If an NSSA area border router has translated a type-7 LSA to a type-5
LSA that should no longer be translated, the type-5 LSA should be
flushed (set to MaxAge and flooded). The translated type-5 LSA
should be flushed whenever the routing table entry that caused the
translation changes so that either the routing table entry is
unreachable or the entry's associated LSA is not a type-7 with the
P-bit set and a non-zero forwarding address.
5.0 Acknowledgements
This document was produced by the OSPF Working Group, chaired by John
Moy.
In addition, the comments of the following individuals are also
acknowledged:
In addition, the comments of the following individuals are also
acknowledged:
Phani Jajjarvarpu cisco Phani Jajjarvarpu cisco
Dino Farinacci cisco Dino Farinacci cisco
Jeff Honig Cornell University Jeff Honig Cornell University
John Moy Proteon, Inc. John Moy Proteon, Inc.
Doug Williams IBM Doug Williams IBM
6.0 References 6.0 References
[OSPF] Moy, J. OSPF Version 2. RFC 1247. July 1991. [1] Moy, J., "OSPF Version 2", RFC 1583, Proteon, Inc., March 1994.
[MOSPF] Moy, J. Multicast Extensions to OSPF.
Internet Draft. September 1992.
Appendix A: Type-7 Packet Format [2] Moy, J., "Multicast Extensions to OSPF", RFC 1584, Proteon, Inc.,
Proteon, Inc., March 1994.
0 32 7.0 Security Considerations
-----------------------------------
| | OPTS | 7 |
| ------------------
| Link-State Header |
| |
-----------------------------------
| Network Mask |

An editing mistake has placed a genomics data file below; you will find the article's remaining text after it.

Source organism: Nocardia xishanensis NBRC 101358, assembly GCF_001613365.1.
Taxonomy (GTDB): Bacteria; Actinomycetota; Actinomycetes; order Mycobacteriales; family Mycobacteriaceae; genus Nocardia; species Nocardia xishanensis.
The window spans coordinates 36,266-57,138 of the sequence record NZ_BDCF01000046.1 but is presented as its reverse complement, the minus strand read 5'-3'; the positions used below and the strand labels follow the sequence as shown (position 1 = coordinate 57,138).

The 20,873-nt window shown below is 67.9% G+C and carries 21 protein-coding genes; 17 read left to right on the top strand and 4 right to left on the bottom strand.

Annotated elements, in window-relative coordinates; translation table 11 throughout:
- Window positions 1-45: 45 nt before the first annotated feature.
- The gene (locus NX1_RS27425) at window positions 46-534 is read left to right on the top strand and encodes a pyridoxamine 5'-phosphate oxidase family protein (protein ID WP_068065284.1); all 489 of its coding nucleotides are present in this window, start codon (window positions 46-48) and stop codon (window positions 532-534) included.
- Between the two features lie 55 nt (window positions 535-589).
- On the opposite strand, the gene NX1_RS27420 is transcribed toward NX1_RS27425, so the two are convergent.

----------------------------------- ______
|E| Tos | metric | .
----------------------------------- . repeated for each TOS
| Forwarding Address | .
----------------------------------- .
| External Route Tag | ______
-----------------------------------
The definitions of the link-state ID, network mask, metrics and Security issues are not discussed in this memo.
external route tag are the same as the definitions for the type-5
LSAs (see A.4.5 in the OSPF specification) except for: 8.0 Authors' Addresses
Rob Coltun
RainbowBridge Communications
Phone: (301) 340-9416
EMail: rcoltun@rainbow-bridge.com
Vince Fuller
BARRNet
Stanford University
Pine Hall 115
Stanford, CA, 94305-4122
Phone: (415) 723-6860
EMail: vaf@Valinor.Stanford.EDU
Appendix A: Type-7 Packet Format
0 32
-----------------------------------
| | OPTS | 7 |
| ------------------
| Link-State Header |
| |
-----------------------------------
| Network Mask |
----------------------------------- ______
|E| Tos | metric | .
----------------------------------- . repeated for each TOS
| Forwarding Address | .
----------------------------------- .
| External Route Tag | ______
-----------------------------------
The definitions of the link-state ID, network mask, metrics and
external route tag are the same as the definitions for the type-5
LSAs (see A.4.5 in the OSPF specification) except for:
The Forwarding Address The Forwarding Address
If the network between the NSSA AS boundary router and the adja-
cent AS is advertised into OSPF as an internal OSPF route, the
forwarding address should be the next hop address but if the
intervening network is not advertised into OSPF as an internal
OSPF route, the forwarding address should be any one of the
router's active OSPF interface addresses.
Appendix B: The Options Field If the network between the NSSA AS boundary router and the adjacent
AS is advertised into OSPF as an internal OSPF route, the forwarding
address should be the next hop address but if the intervening network
is not advertised into OSPF as an internal OSPF route, the forwarding
address should be any one of the router's active OSPF interface
addresses.
The OSPF options field is present in OSPF Hello packets, Database Appendix B: The Options Field
Description packets and all link-state advertisements. See appen-
dix A.2 in the OSPF specification for a description of option The OSPF options field is present in OSPF Hello packets, Database
field. Description packets and all link-state advertisements. See appendix
A.2 in the OSPF specification for a description of option field.
------------------------------------ ------------------------------------